WASHINGTON, DC -- This morning, Representative Mike Michaud joined over 70 Democratic, Republican and Independent members of Congress to announce a legislative package designed to make government work better. Michaud is a member of a congressional "problem solvers" group organized by No Labels that has been working to build trust across the aisle in order to end the gridlock in Washington. In the attached photo, Michaud is talking to Senators Joe Manchin and Angus King prior to the start of the event. A video clip of Michaud's remarks at today's event can be found here.
"As long as it's a good idea, it shouldn't matter if it comes from a Republican, a Democrat, or an Independent. Congress should come together to pursue solutions for the American people," said Michaud.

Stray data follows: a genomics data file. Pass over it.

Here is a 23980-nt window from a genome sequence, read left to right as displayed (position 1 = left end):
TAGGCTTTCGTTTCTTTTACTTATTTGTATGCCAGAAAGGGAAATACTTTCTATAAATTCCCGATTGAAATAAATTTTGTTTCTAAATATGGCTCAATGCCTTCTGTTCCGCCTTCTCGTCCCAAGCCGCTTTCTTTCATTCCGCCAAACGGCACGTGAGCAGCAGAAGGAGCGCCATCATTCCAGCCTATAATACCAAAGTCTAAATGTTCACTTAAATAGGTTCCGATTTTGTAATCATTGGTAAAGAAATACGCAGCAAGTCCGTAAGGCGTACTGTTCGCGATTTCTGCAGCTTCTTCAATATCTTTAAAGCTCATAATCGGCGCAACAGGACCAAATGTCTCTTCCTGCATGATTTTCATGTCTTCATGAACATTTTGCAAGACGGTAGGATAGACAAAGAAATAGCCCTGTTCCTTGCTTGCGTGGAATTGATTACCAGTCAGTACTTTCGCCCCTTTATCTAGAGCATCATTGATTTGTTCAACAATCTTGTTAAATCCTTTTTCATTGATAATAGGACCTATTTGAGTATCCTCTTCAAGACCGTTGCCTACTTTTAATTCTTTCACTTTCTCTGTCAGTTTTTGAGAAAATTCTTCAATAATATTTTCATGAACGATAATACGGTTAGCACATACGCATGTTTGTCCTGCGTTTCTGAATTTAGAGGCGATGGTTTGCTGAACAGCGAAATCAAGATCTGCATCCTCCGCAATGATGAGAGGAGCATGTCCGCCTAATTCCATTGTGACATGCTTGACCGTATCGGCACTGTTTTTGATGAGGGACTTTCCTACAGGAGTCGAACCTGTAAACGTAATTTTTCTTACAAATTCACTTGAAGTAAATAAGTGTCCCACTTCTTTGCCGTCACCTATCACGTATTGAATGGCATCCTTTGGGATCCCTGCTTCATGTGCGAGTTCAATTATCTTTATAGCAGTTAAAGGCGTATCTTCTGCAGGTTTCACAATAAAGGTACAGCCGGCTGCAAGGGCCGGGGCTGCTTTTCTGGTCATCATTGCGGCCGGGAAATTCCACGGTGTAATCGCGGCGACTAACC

The legislative package announced today includes bills that would withhold congressional pay if Congress doesn't agree on a budget; consolidate duplicative federal programs as identified by the Government Accountability Office, cut federal agency travel budgets by 50 percent in favor of video conferencing, and make government more efficient and functional. A full list of the bills can be found here.
Michaud has consistently worked in a bipartisan way since coming to Congress, regularly partnering with Republicans to get things done. For example, he recently led a letter signed by 230 members of Congress (co-lead by another Democrat and 2 Republicans) urging President Obama to address currency manipulation as negotiations over the Trans-Pacific Partnership (TPP) free trade agreement continue. Most recently, he teamed up with Rep. Jeff Miller (R-FL) to get the Army to not only admit to losing a massive amount of war records, but forcing action to fix it so that veterans down the line are not harmed by record gaps.
Michaud first started working with No Labels when they came out with a plan to "Make Congress Work," which he fully endorsed and has been pushing for some time. A key component of that agenda is the "No Budget, No Pay" Act, which Michaud first cosponsored in 2011. A form of that bill was enacted this past year.